Wednesday, April 23, 2008

Why is everyone so determined to give me money?

It's weird. I haven't been going out of my way to look for employment other than summers of research where the great pay was a less important consideration than the lab experience, but people in authority keep offering great opportunities.

Last semester, I was co-TAing a University Physics I lab section (unpaid), and then my advisor asked me to consider tutoring a student in the class who needed some extra help. The student was a joy to work with, helped make me a better instructor for my class, and paid enough to cover my grocery bills for the semester. Funding from a state research grant I received enabled me to pay myself to do thesis research this semester. A fellowship that didn't even require an additional application means I'll get a signing bonus this summer.

I've just received an email offering me a job I didn't know existed and can't take. The math department offers one partial TA position to a student in the master's program in teaching, paying him or her $3,000 a semester in exchange for teaching a two-hour-a-week remedial evening class and spending four hours a week providing algebra help in the tutoring center. The professor who offered me the position knows (or at least knew) I'm going to do Teach for America, plus I'll only have a minor in math, so I'm quite surprised I was considered at all. I'm drafting a polite note letting her know that if I didn't have other plans I'd jump at this chance but I cannot accept the job.

Is it normal to feel a bit guilty about my good luck? People keep talking about how hard I've worked, but it doesn't feel like it. I haven't really sacrificed. I have certain aptitudes that prove useful, and I'm a hedonist whose preferred pleasures tend to be academic in nature. Yes, I put in time and effort; this is just what I do. Some of my activities have put me in contact with people who share my interests and are in a position to guide me toward interesting opportunities, but I haven't made an effort to network, it just happened. There are a lot of people around me who really strive for success, and it doesn't seems fair that I can just drift along and achieve the same results.


DogAteMyFinances said...

$3000 a semester for 6 hours a week. Couldn't you make more at a business?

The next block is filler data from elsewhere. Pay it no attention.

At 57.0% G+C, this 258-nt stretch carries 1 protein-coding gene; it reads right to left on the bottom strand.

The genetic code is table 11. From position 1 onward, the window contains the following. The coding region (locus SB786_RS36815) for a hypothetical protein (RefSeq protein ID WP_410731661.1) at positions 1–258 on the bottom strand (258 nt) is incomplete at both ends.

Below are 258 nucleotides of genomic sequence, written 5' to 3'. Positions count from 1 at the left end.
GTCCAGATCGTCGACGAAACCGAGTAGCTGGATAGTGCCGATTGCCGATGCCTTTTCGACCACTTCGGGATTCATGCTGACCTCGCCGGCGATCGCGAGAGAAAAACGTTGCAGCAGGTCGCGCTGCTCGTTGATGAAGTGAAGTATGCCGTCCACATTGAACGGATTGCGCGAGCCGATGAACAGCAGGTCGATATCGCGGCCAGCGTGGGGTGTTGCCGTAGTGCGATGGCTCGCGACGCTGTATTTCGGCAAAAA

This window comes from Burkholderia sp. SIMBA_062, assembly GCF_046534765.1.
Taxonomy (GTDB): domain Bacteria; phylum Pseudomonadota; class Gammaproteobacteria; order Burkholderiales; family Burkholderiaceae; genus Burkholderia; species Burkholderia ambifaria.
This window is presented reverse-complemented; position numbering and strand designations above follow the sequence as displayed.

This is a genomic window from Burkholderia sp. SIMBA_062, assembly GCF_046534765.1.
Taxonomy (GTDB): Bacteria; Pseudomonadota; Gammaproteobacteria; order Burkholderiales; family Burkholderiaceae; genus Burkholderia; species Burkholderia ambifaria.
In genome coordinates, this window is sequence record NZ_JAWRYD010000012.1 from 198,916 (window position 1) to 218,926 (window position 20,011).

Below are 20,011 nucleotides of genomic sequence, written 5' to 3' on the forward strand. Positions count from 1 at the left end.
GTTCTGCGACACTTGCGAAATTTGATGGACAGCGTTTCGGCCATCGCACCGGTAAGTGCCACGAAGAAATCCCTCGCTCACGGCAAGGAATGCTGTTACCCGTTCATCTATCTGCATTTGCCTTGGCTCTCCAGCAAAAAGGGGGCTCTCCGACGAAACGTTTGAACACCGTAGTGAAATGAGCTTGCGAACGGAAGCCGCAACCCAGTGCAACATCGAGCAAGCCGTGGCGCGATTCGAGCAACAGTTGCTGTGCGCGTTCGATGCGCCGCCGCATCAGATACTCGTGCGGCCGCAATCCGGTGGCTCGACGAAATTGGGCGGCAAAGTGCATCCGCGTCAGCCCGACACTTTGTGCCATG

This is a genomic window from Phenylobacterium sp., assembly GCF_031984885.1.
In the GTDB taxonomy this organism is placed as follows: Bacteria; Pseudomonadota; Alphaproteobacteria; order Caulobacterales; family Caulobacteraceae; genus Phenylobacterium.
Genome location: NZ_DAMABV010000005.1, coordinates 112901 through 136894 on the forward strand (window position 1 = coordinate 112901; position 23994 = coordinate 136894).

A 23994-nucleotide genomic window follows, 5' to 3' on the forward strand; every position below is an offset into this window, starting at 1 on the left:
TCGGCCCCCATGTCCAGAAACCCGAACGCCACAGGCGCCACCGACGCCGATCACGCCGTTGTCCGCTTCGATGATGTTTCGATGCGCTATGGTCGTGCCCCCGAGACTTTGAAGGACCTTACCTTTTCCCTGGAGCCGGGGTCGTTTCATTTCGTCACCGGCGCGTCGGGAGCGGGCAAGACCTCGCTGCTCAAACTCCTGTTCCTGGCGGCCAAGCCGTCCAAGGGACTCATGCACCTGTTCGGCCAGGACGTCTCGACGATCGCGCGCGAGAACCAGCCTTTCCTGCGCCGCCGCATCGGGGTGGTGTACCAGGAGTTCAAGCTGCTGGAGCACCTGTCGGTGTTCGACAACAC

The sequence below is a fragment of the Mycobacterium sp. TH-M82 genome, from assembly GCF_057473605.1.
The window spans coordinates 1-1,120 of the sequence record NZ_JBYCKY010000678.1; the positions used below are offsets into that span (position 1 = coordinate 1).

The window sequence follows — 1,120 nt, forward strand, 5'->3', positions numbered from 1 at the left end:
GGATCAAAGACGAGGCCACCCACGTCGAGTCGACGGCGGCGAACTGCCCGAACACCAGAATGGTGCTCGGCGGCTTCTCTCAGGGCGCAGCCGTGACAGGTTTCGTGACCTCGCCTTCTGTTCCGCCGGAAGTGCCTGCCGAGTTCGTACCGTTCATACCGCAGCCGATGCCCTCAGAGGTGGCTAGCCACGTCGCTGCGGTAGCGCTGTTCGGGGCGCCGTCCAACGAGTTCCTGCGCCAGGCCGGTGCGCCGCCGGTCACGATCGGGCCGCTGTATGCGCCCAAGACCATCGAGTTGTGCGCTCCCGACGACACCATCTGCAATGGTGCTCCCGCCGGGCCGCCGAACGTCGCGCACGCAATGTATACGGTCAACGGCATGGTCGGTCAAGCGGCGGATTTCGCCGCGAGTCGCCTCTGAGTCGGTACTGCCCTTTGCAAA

E.C. said...

You may be right. As I was perusing my small-town weekly newspaper this afternoon, I came across just such an opportunity, along with the Bible verse of the week, information on vaccinating heifers against brucellosis, and an article on the Civil War reenactment that will take place in December. There's an ad in the classifieds offering $100 an hour; the only downside is that they're seeking "Escorts, Companions, Dancers," a line I personally wouldn't consider crossing unless it was the only alternative to watching my family starve.

In all seriousness, no, I almost certainly couldn't make more at a business working part-time. I have experience working in physics and molecular biology laboratories, but there isn't much demand for that in my area outside the university.

I've done teaching and tutoring, but my ex, who had a similar background and experience, was able to make a paltry $9 per hour working for a tutoring company, and I don't think striking out on my own as a tutor would have been likely to provide a reliable income stream since the demands of the master's program wouldn't leave me tons of time for marketing myself.

Even if you assume the math department position would require 10 hours a week during the 16 weeks of the semester to allow for prep time, the hourly pay is still double what tutoring companies are offering. The point is moot since I'm leaving to do TFA instead of sticking around for the master's program.

Incidentally, $3,000 would cover my rent for seven months and would have been enough to make staying in my apartment much more feasible.